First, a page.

Thursday, June 02, 2005

A piece of the action

"Nobody helps nobody but himself!"
--Bela Oxmyx, in the Star Trek episode "A Piece of the Action"

Unfortunately, under the guise of baseball, hot dogs, the common good, and "this is a republic; stop with the referendum talk," the controversy over raising a Hennepin County sales tax to pay for a Minnesota Twins stadium is validating Bela Oxmyx.

The Fair Stadium Funding Act, introduced by Representative Phil Krinkie (R-Shoreview) and Senator John Marty (DFL-Roseville) is simple: it says that while team owners retain 100% of revenue equal to their last year at the current stadium, they must share increased revenue from the new stadium. For example, if taxpayers subsidize 50% of the stadium, they would receive 50% of the increased stadium revenue.

Hennepin County Commissioner Mike Opat and Minnesota Twins President Jerry Bell say that the billionaire team owner Carl Pohlad cannot share any stadium revenue with taxpayers. This despite the fact that the $1.1 billion stadium tax would have Hennepin County taxpayers funding nearly 80% of the stadium costs. Why shouldn't they get a piece of the action?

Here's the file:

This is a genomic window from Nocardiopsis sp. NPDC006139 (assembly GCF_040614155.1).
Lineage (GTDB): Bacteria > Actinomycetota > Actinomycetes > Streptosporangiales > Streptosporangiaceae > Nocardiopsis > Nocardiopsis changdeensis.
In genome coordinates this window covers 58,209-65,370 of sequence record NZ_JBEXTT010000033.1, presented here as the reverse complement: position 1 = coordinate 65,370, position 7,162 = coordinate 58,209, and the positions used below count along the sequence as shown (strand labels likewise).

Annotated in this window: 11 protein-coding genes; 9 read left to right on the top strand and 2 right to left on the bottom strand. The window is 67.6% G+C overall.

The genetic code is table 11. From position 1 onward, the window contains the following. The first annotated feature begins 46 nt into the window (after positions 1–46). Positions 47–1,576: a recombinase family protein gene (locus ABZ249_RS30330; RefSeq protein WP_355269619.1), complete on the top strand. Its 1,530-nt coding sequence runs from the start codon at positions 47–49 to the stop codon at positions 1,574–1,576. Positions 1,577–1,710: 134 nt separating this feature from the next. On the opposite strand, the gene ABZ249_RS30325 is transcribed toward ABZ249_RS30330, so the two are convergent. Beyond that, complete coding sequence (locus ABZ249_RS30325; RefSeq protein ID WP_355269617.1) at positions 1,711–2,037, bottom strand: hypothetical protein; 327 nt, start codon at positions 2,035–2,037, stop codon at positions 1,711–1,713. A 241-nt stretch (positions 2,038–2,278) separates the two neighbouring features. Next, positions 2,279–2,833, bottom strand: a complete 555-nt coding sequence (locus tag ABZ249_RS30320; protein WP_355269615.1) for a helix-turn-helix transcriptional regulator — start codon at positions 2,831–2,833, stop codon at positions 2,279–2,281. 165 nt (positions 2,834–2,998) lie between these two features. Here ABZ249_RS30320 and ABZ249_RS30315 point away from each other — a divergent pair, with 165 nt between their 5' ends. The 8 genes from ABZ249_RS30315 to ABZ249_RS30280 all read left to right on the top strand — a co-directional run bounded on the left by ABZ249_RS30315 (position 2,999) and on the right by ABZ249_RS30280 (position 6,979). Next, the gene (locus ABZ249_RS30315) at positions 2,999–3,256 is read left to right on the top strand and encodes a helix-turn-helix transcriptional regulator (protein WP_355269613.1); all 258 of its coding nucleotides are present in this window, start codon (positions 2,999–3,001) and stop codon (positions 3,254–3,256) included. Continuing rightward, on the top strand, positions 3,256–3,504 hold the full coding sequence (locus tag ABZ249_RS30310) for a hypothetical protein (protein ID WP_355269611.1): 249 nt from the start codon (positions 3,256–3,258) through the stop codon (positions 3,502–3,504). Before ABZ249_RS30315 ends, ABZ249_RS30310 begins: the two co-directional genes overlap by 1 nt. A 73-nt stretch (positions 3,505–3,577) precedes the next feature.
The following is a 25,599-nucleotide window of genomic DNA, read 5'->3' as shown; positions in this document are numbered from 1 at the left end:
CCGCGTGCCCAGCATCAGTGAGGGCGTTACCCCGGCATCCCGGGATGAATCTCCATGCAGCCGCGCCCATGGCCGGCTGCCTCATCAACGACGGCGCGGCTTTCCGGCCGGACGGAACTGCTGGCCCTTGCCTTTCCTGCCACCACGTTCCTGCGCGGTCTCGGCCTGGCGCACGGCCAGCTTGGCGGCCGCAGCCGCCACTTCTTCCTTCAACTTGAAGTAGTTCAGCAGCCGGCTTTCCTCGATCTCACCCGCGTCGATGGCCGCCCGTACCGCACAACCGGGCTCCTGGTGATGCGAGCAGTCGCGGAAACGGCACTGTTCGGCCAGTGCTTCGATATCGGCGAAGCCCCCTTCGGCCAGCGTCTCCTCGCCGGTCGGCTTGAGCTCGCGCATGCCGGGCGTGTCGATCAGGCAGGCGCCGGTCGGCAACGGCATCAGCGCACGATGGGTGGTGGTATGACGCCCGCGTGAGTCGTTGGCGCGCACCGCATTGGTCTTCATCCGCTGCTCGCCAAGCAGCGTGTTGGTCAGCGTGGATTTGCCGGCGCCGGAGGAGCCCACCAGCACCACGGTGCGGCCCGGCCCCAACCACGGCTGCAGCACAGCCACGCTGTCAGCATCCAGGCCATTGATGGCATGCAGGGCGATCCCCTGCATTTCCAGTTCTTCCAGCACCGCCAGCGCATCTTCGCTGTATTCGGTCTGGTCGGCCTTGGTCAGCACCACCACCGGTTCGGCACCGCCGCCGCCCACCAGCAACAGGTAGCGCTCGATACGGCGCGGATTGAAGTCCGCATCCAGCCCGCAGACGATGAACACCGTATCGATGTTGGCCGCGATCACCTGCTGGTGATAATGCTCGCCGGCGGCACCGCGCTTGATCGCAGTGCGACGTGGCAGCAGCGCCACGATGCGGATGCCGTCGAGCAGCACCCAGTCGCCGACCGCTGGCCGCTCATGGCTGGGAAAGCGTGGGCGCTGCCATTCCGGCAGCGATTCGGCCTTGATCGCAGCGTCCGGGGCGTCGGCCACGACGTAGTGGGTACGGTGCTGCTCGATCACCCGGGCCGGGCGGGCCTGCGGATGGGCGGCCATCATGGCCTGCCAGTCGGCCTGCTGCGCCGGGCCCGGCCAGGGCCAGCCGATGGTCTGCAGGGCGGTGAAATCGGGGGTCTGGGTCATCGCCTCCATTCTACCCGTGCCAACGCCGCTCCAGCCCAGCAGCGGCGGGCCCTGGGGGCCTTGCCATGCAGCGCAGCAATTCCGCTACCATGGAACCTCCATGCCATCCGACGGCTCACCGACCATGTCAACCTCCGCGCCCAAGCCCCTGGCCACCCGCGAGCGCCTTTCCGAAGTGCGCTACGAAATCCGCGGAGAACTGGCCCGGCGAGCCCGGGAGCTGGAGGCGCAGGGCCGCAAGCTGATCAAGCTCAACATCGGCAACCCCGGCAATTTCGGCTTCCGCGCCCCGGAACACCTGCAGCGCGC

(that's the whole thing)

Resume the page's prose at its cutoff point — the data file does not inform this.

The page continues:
As currently proposed, unlike with the Metrodome, taxpayers would receive absolutely no revenue from concerts or other non-baseball events held at the proposed open-air stadium.

John Knight, who leads a citizen group that is seeking a referendum of Hennepin County voters on the sales tax increase, asked, "My question: who is representing taxpayers in this forced deal?"

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